Rail gauge, sometimes track gauge, is the distance between the inner sides of the two parallel rails that make up a single railway line. Sixty percent of the world's railways use a standard gauge of 1,435 mm (4' 8½" in). Wider gauges are called broad gauge ; smaller gauges, narrow gauge. Break-of-gauge refers to a place where different gauges meet; sometimes this may involve transhipment and there may be extensive sheds to facilitate this. Some stretches of track are dual or mixed gauge, with three (or sometimes four) rails in place of the usual two, to allow trains of two or more different gauges to share the same path. Gauge conversion can be used to reduce break-of-gauge situations.
- BG - Broad Gauge
- MG - Metre Gauge
- NG - Narrow Gauge
- SG - Standard Gauge
Broad Gauge (BG)
The first gauge used in India was one of 5' 6" (1676mm), settled upon in the belief that it offered greater stability in the face of Indian weather and the perceived threat of cyclonic winds, and offered economies in freight haulage.
Metre Gauge (MG)
In 1868, a decision was taken to permit the introduction of a smaller gauge in order to increase quickly the construction of railways in India. This decision was examined by the Gauge Committee set up by Government in 1869-70 - see sub-heading below.
Narrow Gauge (NG)
Later, two even narrower gauges (2' and 2' 6") were allowed to be used for feeder lines.
Although this 4 ft 8½ in (1,435 mm) gauge was the most usual throughout the world it was not adopted in India. There were a few exceptions:-
- Yamuna River, Okhla Canal Construction Tramway used from 1869 to 1874 to build the headworks from the Yamuna River at Okhla. It was Standard Gauge tramway used to carry stone.
- Calcutta Tramways Company adopted the Standard Gauge on its electric tramcars from 1900 onwards, on conversion from the MG horse drawn tram system.
- Bombay City Improvement Trust Railways The records show a total of twenty-one standard gauge (SG) locomotives dating from 1920-23 that were supplied to the Bombay City Improvement Trust Schemes. The destiny of these locomotives on completion of the schemes in the mid 1920's is unknown.
- Salsette Trombay Railway The records show that eight SG locomotives dating from 1921-22 were supplied for the 'Salsette Trombay Railway' which did not commence operations until 1928.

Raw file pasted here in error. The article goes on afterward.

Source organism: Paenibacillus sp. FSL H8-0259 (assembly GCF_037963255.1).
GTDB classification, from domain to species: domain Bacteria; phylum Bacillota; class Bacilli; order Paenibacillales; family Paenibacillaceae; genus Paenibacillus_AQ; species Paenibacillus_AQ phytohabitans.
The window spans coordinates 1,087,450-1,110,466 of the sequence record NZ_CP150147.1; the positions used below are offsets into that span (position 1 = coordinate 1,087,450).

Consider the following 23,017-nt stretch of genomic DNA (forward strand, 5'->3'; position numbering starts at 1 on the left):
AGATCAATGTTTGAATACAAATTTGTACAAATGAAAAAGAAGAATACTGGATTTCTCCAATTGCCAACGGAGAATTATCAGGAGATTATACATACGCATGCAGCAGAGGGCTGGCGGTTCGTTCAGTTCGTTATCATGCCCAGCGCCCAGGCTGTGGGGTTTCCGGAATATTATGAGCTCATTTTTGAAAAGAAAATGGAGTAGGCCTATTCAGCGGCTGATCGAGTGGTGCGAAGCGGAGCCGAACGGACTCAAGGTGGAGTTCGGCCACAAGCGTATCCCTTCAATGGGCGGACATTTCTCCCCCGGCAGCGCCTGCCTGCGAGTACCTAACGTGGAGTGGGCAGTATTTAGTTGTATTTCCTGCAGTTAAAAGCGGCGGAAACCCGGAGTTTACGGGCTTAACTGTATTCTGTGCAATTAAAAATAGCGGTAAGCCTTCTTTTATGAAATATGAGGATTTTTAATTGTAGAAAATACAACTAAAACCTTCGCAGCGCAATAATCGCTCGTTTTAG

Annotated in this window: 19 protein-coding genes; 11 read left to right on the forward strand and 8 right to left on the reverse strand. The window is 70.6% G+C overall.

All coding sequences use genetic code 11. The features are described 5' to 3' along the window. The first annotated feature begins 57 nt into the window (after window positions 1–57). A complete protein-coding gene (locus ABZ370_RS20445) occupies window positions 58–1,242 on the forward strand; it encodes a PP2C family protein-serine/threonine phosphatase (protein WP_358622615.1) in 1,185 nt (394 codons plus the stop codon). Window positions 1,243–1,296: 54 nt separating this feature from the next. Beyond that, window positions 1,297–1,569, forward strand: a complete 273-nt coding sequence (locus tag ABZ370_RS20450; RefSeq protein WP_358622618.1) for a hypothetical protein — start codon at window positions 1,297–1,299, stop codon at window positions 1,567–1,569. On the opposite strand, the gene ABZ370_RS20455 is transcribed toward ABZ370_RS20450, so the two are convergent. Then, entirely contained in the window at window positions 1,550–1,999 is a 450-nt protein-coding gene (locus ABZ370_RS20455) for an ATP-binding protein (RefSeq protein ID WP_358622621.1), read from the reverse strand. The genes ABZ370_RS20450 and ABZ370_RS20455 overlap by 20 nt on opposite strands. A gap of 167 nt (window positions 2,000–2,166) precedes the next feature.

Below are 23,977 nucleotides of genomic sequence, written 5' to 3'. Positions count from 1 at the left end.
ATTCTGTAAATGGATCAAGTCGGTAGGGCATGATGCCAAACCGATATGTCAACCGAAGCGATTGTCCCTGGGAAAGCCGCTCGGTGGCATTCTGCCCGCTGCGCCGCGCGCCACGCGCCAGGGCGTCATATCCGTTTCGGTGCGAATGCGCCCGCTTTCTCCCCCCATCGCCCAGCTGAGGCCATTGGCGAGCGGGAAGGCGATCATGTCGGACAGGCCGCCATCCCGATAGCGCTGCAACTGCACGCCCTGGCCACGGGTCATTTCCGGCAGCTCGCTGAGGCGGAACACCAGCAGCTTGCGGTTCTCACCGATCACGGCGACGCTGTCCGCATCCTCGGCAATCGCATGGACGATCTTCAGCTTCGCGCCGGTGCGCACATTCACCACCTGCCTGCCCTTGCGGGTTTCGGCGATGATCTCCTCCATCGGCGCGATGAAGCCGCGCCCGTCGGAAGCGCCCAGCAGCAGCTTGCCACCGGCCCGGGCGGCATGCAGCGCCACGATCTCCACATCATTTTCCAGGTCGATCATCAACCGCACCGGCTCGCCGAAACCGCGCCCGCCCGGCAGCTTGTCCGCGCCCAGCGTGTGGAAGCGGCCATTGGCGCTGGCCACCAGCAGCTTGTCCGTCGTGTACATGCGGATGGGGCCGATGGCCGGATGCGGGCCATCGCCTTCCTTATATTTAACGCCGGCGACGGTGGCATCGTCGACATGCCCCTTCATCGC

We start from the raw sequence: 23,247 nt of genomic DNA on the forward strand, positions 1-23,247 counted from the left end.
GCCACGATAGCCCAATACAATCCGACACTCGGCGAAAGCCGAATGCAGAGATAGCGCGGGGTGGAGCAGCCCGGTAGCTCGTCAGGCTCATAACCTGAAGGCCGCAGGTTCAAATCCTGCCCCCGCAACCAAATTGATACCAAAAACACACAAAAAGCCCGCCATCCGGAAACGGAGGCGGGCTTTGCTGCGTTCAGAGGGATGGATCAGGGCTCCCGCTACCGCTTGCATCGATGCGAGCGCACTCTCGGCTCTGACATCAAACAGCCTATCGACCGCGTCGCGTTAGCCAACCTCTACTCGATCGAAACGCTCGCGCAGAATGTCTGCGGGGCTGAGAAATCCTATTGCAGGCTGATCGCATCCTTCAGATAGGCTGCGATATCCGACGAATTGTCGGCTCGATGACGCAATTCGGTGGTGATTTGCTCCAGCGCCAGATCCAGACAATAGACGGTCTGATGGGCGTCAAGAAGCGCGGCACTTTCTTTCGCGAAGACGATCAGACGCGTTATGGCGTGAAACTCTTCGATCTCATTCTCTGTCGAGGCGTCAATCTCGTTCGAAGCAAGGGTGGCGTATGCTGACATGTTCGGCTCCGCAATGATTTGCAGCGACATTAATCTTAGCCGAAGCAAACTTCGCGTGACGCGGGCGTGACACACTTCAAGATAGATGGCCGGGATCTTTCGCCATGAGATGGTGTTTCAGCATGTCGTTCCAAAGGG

It is interesting to speculate how, in the 1920's when BG was becoming the norm, both the 'Bombay City Improvement Trust' and the 'Salsette Trombay Railway' came to use the Standard Gauge (SG)
Unique rail Gauges
The following have been identified (see individual pages for more information):-
- Salkhia Salt Depot Tramway used a 3ft 0t½ inches (927cm) gauge for a hand-worked tramway from 1861-62
- Akra Brick Factory Tramway used a 4ft(1222cm) gauge from mid 1860's connect the factory with the jetty
- Nalhati-Azimganj Railway, the original name for the Indian Branch Railway; constructed in 1863 used a 4ft(1222cm) gauge, later converted to BG.
- Sone Canal Construction Railway/Tramway used a 4ft(1222cm) gauge during the construction 1868-74*Arakkonam-Conjeevaram Tramway, absorbed into the Indian Tramway Co. was a 3'6"(1067mm) gauge line which opened in 1865, converted in 1878 to MG.
- Karachi Tramway used a 4ft(1222cm) gauge for its city tramway from its horse drawn opening in 1865, steam powered from 1886 and petrol driven from 1912-15 until closure in 1975
- Chirimiri Colliery Railway used a 3ft 0in(915mm) gauge locomotives operational from 1932.
Following the introduction of the metre gauge, the Government of India(GoI) occasionally allowed existing broad gauge lines to be converted to metre gauge and vice versa where expedient.
Despite four Commissions of Inquiry, the GoI did little te resolve the continuing problem of transhipment wherever there was a break-of-gauge.
The content of this sub-heading is under construction.
The Government established The Gauge Committee in 1869 to examine the decision to allow metre gauge lines to be constructedand 1870 opposing views were put forward to Government
Starting about 1980, Indian Railways resolved to convert its legacy of metre and narrow gauge lines to broad gauge standards. This project is ongoing.